During an intervention, interventionists will take the lead on running the intervention. Doing so will take some stress off of the family members and friends of the person with the addiction. 

Taking the lead on the intervention will also help the family/friends just focus on the things they need to say. In fact, it is during this time that interventionists will reiterate what the family/friends need to say and do. 

What Interventionists Do After An Intervention

After an intervention, interventionists will continue educating and counseling the family of the person that sought out addiction treatment. Interventionists will also guide the family/friends on what to do once their loved one comes back from treatment. Interventionists will even guide family/friends on what to do if their loved one comes back without completing treatment.  

It is also during this time that interventionists will help the family members and friends of the person in recovery discover a healthy way to operate without addiction being a part of their lives. 

Who Should Be Involved in the Intervention

Your intervention team should have around four to six people in it. Only people that the person with the addiction loves, respects, and likes should be a part of the intervention team. For example, close adult relatives and best friends of the person with the addiction would make great intervention team members.

Who Should Not Be Involved in the Intervention

There should not be anyone on the intervention team that the person with the addiction does not like or respect. Having people that the person with the addiction does not like or respect on your intervention team will make that person resist any advice that you give him or her. You should also not include people with poor mental health or substance use problems in your intervention team.

How to Find a Good Interventionist

Having a good interventionist can be the difference between your intervention running smoothly and it going horribly wrong. To ensure that the interventionist that you choose is the right one for you, follow our tips on finding a good interventionist.

1. Make Sure the Interventionist Has Credentials

To ensure that your interventionist is legit, choose one that is educated and certified in addiction interventions. You can collect information on the professional licenses and certifications of interventionists through certain professional organizations. Two of these organizations are The Network of Independent Interventionists (NII) and the Association of Intervention Specialists (AIS). 

2. Make Sure Your Interventionist is Knowledgeable on Interventionist Styles and Trends

On top of having credentials, you should make sure that your interventionist is knowledgeable on the recent interventionist trends. There are some intervention style models that an interventionist that would work well with people that suffer from addiction would be knowledgeable on. These models include the Johnson Model, the Motivational Interviewing Model, and the ARISE model. 

A good addiction interventionist should also have extensive knowledge about co-occurring disorders and mental illness. This is important because many people that suffer from addiction also suffer from mental illness. 

3. Make Sure Your Interventionist Has Valuable Work Experience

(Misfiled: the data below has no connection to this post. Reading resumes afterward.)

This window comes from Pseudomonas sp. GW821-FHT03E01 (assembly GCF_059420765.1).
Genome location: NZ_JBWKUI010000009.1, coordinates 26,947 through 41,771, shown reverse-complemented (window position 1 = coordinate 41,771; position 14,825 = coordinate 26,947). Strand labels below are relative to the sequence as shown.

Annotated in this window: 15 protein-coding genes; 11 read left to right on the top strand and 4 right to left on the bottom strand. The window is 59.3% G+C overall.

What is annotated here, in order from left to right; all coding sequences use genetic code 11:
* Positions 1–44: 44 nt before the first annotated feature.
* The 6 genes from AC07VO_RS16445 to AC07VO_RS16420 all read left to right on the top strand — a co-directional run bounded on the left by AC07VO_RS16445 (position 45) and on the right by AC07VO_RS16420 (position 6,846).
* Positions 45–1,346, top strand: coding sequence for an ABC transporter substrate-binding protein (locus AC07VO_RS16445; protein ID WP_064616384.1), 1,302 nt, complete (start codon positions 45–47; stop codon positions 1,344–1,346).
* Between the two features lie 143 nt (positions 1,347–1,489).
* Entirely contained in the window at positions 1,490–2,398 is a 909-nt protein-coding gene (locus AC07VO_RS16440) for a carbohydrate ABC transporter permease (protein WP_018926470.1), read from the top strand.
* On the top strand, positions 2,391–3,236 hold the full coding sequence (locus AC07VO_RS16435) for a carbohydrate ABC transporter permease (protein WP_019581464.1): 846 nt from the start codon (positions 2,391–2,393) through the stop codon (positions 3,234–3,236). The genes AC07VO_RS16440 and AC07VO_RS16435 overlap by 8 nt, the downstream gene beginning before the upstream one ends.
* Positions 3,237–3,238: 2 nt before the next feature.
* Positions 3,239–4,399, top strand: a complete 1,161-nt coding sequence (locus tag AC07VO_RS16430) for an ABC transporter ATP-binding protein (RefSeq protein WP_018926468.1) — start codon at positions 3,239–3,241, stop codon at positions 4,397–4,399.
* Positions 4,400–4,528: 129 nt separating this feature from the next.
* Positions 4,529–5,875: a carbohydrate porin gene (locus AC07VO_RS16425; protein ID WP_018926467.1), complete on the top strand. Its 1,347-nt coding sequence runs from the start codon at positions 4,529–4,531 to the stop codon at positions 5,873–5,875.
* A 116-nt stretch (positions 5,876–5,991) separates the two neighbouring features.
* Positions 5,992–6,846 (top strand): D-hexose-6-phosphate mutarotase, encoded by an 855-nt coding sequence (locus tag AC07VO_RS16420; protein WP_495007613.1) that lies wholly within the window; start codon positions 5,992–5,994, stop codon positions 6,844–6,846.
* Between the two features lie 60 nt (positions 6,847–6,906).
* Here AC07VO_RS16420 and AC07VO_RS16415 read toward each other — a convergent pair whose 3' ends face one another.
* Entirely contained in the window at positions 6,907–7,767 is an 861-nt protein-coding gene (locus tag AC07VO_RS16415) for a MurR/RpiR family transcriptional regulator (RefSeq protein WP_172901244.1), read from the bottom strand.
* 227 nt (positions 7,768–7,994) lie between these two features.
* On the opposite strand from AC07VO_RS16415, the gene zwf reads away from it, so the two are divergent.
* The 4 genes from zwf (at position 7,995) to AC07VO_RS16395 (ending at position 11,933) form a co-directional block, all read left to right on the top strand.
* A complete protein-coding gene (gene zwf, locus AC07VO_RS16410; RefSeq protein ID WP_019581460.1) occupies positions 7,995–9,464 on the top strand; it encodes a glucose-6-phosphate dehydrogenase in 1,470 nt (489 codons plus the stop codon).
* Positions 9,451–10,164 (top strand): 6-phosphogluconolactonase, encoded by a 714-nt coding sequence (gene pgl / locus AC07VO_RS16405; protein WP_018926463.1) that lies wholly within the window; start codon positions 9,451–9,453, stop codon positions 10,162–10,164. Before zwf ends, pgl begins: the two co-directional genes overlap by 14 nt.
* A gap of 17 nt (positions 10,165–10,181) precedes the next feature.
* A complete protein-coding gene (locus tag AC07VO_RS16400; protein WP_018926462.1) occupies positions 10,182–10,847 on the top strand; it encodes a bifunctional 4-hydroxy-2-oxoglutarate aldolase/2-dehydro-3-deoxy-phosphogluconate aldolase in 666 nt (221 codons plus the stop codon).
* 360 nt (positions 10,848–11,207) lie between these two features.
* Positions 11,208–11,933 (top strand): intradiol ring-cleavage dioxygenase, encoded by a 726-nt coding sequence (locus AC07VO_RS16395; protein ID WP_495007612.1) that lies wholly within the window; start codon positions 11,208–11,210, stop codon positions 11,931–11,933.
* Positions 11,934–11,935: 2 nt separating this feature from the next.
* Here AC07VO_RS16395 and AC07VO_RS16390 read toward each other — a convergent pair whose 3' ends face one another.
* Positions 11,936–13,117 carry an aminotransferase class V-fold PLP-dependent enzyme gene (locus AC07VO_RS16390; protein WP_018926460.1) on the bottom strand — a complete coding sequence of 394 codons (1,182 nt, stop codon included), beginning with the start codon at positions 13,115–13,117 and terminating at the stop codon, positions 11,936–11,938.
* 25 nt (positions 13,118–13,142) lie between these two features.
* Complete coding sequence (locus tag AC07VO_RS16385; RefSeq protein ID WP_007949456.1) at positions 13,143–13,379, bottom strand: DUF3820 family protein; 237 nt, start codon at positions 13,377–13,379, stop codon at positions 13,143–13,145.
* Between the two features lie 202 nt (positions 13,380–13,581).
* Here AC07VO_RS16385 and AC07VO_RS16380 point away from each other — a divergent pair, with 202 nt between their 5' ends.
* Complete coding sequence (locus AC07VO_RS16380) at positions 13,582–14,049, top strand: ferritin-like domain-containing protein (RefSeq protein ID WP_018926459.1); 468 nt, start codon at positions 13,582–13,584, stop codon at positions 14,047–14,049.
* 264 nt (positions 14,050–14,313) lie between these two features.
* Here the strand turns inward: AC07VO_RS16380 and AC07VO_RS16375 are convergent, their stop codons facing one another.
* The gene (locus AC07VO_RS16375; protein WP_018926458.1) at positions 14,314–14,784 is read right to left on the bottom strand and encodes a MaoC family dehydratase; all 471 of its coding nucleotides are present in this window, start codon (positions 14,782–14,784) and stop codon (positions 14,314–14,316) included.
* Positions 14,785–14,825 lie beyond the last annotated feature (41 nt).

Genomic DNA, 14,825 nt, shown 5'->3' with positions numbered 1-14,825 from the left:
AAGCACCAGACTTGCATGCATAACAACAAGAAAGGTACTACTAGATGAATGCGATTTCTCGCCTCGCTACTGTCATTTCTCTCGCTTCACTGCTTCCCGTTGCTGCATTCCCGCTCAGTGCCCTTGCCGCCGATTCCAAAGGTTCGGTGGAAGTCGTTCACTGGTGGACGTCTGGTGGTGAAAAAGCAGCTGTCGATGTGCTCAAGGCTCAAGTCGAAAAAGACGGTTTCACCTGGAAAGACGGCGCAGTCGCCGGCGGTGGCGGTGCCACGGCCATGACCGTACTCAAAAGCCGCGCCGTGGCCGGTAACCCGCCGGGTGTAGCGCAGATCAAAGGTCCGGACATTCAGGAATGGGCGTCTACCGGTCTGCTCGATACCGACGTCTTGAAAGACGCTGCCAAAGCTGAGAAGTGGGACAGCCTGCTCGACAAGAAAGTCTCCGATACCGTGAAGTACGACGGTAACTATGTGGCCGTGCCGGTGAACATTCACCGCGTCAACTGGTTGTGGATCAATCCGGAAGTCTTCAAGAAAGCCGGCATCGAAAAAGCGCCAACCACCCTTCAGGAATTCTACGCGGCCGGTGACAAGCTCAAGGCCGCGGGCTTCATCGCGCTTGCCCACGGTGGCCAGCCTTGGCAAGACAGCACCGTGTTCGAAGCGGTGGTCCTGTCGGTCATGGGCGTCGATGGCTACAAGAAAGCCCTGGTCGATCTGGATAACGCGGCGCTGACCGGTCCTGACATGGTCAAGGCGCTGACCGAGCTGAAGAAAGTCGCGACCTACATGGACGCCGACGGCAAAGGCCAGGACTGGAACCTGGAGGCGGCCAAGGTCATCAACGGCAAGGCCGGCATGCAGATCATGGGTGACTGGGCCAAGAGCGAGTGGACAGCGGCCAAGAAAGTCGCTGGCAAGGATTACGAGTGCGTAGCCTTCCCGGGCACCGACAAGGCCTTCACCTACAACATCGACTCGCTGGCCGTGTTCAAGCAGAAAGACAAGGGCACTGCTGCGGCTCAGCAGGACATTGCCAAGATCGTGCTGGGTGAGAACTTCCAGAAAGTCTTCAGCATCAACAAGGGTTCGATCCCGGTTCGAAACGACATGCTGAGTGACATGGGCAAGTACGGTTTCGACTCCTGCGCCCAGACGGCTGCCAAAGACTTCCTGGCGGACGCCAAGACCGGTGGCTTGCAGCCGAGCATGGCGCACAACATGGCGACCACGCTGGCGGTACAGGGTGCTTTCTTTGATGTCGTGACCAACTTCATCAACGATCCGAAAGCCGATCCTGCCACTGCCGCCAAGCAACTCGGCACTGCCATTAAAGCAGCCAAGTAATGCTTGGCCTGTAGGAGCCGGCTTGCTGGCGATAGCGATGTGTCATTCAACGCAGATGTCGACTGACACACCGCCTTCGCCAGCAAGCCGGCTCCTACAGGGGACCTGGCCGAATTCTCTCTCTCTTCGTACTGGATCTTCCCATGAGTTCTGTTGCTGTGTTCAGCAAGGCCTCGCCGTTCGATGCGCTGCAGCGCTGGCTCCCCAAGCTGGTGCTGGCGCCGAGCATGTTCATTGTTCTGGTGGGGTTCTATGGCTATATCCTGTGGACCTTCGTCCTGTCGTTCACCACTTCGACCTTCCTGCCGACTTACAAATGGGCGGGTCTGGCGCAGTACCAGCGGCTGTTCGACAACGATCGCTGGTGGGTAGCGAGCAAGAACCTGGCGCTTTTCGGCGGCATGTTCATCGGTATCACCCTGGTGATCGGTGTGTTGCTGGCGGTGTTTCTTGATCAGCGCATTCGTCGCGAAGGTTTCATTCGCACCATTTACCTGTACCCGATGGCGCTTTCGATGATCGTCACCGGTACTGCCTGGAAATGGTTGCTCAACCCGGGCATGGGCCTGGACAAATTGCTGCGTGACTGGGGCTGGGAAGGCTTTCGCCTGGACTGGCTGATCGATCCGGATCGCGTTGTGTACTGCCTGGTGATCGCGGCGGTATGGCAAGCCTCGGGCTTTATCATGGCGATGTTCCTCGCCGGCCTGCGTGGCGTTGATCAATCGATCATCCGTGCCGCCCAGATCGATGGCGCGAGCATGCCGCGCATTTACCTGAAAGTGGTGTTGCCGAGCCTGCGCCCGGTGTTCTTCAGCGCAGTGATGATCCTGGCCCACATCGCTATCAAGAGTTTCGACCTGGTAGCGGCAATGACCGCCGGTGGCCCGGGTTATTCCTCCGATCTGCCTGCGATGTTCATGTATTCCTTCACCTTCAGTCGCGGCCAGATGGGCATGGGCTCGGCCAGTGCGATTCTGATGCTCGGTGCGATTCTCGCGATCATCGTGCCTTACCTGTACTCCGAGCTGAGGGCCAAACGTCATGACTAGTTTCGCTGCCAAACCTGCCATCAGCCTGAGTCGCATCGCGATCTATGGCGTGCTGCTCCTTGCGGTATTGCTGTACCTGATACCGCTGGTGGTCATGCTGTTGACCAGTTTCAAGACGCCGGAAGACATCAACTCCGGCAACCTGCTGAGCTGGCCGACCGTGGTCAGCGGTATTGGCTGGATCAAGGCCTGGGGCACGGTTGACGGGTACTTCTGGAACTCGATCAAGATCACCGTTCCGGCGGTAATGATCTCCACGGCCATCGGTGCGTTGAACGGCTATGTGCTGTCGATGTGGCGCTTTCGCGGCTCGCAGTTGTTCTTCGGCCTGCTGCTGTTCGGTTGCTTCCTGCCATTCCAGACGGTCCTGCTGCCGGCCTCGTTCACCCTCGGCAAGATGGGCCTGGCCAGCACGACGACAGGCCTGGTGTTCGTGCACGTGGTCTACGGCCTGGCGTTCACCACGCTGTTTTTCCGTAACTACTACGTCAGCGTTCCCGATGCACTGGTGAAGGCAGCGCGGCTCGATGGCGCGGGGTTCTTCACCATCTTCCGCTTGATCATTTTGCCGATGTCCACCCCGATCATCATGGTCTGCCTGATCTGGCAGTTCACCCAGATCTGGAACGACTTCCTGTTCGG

You should look into the amount of work experience that your prospective interventionist has with people that suffer from addiction. To see if an interventionist has been successful in the past, check online for referrals and reviews. You can even check to see if he or she has a connection with any addiction treatment centers. 

You should also see if your prospective interventionist has experience with intervention teams that have dynamics similar to yours. For example, if your intervention team is filled with your loved one’s broken family members, it could be good for your interventionist to have experience working with broken families. 

4. Make Sure That The Interventionist Values Privacy and Confidentiality

When conducting an intervention, you want to make sure that you are respecting the privacy of your loved one. Therefore, when interviewing interventionists, make sure to inquire about their stance on privacy and confidentiality. A good interventionist will value these things. 

There is No Treatment Center Better Than Sana Lake

Once the loved one that you conducted an intervention for is ready to receive treatment, look no further than Sana Lake Recovery Center. Sana Lake Recovery Center offers detox and a variety of different inpatient and outpatient addiction treatment programs. Whether you suffer from an addiction to alcohol, illicit drugs, or prescription drugs, Sana Lake has addiction treatment programs for you.

To learn more about Sana Lake and the services that we provide, contact us today. 

Article Reviewed by David Sherman, MD

David Sherman, MDDavid Sherman, MD is a Fellow of the American Society of Addiction Medicine (FASAM) and board certified in Addiction Medicine with the American Board of Preventive Medicine. He is a native Missourian and graduated medical school at the University of Missouri-Columbia School of Medicine. Dr. Sherman completed a two-year fellowship in Addiction Medicine at the University of Florida in Gainesville. He leads a highly trained staff of master level certified addiction professionals. Men and women from all over Missouri and the United States come to Sana Lake Recovery Center to get the care they need and deserve.